One of the most popular settings in cinema, the courtroom has provided some of the most stirring and emotional moments ever put to film. Covering all kinds of crimes and injustices, the battle for protecting the innocent has made for some very compelling movies. In the 1990s, there were many landmark films that still have influence now. Today’s Here’s 5 are classic 90s courtroom movie moments.
When a 10-year-old girl is raped by two white men in Mississippi, her enraged father (Samuel L. Jackson) takes justice into his own hands and murders them. In the subsequent trial, he is defended by young and inexperienced Jake Brigance (Matthew McConaughey), a white lawyer, who comes to learn about himself. His closing remarks are some of the most memorable words in the courtroom genre.
My Cousin Vinny (1992)
A couple of New York college boys (Ralph Macchio, Mitchell Whitfield) end up in the deep south, accused of murder and call in cousin Vinny (Jow Pesci), a new attorney with zero experience. Tagging along is Vinny's fiancée Mona Lisa Vito (Marisa Tomei), who just happens to know a thing or two about cars, which proves to be very useful in the case against the "two yutes."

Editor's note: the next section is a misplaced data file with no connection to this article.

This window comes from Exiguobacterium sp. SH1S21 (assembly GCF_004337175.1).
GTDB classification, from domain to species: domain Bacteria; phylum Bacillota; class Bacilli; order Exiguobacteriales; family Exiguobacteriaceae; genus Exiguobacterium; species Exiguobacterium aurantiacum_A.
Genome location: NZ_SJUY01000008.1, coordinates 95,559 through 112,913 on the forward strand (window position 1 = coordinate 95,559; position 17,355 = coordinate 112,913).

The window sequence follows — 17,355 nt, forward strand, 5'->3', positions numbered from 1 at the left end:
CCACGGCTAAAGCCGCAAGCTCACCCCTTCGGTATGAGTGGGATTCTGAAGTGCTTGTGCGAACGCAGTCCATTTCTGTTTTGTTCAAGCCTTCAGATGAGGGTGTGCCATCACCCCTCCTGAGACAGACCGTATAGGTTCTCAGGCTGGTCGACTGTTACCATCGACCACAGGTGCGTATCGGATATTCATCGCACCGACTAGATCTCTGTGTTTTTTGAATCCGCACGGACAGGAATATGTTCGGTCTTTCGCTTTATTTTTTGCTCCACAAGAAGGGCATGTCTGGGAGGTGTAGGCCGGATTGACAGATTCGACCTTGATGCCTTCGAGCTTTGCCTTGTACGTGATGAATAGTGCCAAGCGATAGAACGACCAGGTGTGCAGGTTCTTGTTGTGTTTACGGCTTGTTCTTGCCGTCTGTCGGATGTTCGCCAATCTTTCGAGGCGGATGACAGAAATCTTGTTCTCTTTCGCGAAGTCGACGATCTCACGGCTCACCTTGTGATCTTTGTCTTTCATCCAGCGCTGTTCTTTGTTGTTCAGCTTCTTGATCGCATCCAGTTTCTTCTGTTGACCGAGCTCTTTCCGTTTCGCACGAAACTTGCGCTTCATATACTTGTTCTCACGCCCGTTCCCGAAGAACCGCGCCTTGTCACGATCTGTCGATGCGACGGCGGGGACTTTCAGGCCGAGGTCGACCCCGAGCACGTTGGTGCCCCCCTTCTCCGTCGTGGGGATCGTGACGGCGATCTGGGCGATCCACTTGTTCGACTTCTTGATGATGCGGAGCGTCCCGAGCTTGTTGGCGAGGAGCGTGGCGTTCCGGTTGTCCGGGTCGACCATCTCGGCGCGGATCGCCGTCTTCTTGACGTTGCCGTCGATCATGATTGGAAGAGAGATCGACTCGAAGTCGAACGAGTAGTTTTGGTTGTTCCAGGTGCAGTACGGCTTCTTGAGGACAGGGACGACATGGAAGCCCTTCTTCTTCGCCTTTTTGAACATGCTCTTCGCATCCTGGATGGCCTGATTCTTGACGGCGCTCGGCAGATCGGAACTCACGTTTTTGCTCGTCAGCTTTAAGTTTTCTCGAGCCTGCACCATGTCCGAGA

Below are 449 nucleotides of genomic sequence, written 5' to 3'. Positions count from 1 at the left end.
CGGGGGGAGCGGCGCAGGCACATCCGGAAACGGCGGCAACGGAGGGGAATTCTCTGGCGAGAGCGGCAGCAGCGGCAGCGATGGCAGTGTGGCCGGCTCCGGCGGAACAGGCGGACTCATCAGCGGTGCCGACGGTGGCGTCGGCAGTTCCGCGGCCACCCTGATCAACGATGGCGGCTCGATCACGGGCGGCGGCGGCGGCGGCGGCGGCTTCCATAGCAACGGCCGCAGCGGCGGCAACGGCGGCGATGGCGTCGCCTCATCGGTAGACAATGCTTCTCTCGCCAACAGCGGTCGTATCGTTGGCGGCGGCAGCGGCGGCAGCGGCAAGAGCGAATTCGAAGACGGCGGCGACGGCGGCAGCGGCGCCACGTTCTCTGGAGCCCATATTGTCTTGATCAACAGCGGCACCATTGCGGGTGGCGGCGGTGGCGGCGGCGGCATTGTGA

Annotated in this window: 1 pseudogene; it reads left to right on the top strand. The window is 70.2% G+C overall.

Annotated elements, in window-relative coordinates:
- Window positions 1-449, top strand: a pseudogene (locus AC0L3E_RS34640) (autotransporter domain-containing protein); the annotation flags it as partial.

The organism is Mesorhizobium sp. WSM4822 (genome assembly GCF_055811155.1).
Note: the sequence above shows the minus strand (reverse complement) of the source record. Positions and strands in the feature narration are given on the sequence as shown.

Primal Fear (1996)
After a highly influential Chicago Archbishop is horrificly murdered and his own alter boy is accused of the crime, press-hound lawyer Martin Vail (Richard Gere) jumps at the chance. But young, innocent, and stammering Aaron Stampler (Edward Norton) isn't exactly who he seems to be, and on the stand, pressed by attorney Janet Venable (Laura Linney), she gets to meet "Roy."
Snow Falling on Cedars (1999)
When a local fisherman is presumed murdered by a stoic Japanese-American (Rick Yune) man in the years right after World War II, recent prejudices and old wounds resurface, leading to a lengthy and moving trial that sees the defendant's lawyer, an elderly man named Nels Gudmundsson (Max von Sydow) render a stirring speech about what it means to be an American, and a human being. Greatest. Courtroom. Moment. Ever.
A Few Good Men (1992)
And now to the granddaddy of all courtroom moments, when Guantanamo Bay Naval Base base commander Colonel Nathan Jessup (Jack Nicholson) takes the stand in the trial of two marines accused of killing another under a secret, unpublished military rule called Code Red. Say it with us now, "You can't handle the truth." Classic.